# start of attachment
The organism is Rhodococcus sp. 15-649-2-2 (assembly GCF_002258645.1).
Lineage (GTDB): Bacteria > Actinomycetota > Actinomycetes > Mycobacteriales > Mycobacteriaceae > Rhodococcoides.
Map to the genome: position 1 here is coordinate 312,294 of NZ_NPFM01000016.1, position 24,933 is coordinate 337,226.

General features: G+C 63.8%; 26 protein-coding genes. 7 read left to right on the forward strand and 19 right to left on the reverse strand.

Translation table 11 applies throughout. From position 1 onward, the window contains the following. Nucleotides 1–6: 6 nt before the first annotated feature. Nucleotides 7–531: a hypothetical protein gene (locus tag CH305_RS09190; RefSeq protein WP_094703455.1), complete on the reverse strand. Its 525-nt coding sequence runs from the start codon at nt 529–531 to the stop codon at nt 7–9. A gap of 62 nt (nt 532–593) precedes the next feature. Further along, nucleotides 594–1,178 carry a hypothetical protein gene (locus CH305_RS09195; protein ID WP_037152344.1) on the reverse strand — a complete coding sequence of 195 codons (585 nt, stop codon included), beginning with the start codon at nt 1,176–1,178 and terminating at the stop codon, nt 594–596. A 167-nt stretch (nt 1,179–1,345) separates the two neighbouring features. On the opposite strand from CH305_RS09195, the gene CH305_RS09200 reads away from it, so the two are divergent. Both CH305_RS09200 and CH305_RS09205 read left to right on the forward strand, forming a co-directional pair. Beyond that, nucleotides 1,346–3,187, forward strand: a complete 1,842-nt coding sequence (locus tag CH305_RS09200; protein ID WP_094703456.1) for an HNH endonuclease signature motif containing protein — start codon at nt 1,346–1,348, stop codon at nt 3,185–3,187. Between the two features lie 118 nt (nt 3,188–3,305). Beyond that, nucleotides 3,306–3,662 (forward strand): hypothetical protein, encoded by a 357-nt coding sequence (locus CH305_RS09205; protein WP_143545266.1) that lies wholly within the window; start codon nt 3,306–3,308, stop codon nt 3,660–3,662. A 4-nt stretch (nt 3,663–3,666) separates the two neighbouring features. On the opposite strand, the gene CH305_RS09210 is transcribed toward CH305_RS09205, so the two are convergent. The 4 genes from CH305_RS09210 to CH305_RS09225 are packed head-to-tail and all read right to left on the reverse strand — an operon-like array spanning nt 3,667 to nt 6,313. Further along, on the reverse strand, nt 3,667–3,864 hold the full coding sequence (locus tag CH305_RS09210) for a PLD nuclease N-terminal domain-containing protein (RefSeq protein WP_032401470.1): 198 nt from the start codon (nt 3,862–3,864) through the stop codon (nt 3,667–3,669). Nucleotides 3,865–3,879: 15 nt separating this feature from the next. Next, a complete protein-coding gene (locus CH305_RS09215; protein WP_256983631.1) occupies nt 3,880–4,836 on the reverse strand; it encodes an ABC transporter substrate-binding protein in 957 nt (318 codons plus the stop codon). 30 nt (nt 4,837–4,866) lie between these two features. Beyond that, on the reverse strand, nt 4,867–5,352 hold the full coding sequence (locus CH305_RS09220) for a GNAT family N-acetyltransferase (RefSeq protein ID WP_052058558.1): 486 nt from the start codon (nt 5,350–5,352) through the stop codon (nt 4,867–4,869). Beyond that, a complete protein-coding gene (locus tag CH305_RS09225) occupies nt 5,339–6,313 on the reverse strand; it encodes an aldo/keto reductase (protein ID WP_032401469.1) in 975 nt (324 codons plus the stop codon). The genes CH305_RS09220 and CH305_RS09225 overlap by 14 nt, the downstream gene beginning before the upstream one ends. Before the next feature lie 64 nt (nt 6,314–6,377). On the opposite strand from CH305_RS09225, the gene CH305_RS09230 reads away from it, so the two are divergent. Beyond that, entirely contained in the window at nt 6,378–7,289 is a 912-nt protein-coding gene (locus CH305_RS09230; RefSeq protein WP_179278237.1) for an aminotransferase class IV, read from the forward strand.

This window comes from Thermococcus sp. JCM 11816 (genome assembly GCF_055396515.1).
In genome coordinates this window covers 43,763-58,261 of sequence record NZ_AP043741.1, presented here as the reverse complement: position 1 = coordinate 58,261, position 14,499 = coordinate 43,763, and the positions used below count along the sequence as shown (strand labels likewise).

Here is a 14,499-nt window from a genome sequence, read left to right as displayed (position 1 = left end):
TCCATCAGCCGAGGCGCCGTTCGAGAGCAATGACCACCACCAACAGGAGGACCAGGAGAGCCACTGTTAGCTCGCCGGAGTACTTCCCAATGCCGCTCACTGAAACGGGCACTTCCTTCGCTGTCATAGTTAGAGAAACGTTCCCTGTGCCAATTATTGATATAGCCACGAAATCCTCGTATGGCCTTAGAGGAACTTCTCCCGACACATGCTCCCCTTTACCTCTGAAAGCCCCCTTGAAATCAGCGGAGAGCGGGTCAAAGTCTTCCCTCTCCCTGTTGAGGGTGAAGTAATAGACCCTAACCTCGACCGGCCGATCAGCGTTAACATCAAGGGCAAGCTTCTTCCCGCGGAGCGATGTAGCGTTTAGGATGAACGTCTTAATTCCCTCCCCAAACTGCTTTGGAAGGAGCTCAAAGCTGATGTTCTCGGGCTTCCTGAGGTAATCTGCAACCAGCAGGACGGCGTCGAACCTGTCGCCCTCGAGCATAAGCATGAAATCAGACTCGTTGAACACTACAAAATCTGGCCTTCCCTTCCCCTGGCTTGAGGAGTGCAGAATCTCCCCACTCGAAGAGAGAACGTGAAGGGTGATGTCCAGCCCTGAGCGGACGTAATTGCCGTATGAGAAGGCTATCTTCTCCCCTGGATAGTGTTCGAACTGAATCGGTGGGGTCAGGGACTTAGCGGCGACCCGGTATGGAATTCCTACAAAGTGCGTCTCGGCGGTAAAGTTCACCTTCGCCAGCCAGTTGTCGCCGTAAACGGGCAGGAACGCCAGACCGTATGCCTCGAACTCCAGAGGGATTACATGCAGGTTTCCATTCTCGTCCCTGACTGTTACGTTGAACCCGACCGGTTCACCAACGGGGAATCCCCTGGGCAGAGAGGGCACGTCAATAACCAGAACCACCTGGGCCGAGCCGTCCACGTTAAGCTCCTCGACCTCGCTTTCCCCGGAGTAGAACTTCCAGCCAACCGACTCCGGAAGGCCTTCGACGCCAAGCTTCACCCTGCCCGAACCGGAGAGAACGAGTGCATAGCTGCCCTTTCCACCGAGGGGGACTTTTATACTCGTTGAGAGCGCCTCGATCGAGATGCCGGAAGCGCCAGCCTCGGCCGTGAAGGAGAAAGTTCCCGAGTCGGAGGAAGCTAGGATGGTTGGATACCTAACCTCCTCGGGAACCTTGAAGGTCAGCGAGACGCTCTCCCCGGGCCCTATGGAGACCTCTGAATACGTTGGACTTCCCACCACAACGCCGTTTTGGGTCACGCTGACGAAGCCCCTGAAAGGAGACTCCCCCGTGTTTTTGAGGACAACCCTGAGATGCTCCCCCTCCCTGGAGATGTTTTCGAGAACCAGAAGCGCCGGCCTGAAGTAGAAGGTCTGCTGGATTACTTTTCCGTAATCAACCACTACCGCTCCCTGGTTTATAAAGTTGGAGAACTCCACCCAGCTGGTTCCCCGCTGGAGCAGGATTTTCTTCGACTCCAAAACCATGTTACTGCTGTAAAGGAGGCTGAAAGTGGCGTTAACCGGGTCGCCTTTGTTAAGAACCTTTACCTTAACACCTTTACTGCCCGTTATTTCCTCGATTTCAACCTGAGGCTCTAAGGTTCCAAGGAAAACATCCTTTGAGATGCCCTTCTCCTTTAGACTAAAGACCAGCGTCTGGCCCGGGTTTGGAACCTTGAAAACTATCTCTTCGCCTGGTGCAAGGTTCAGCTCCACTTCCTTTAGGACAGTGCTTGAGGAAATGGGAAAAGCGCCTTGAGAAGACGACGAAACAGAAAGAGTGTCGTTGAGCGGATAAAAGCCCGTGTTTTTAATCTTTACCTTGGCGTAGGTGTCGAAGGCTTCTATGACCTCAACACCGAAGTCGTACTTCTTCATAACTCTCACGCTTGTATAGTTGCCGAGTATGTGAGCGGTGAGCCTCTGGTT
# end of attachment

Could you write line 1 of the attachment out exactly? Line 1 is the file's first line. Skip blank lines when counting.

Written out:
The organism is Rhodococcus sp. 15-649-2-2 (assembly GCF_002258645.1).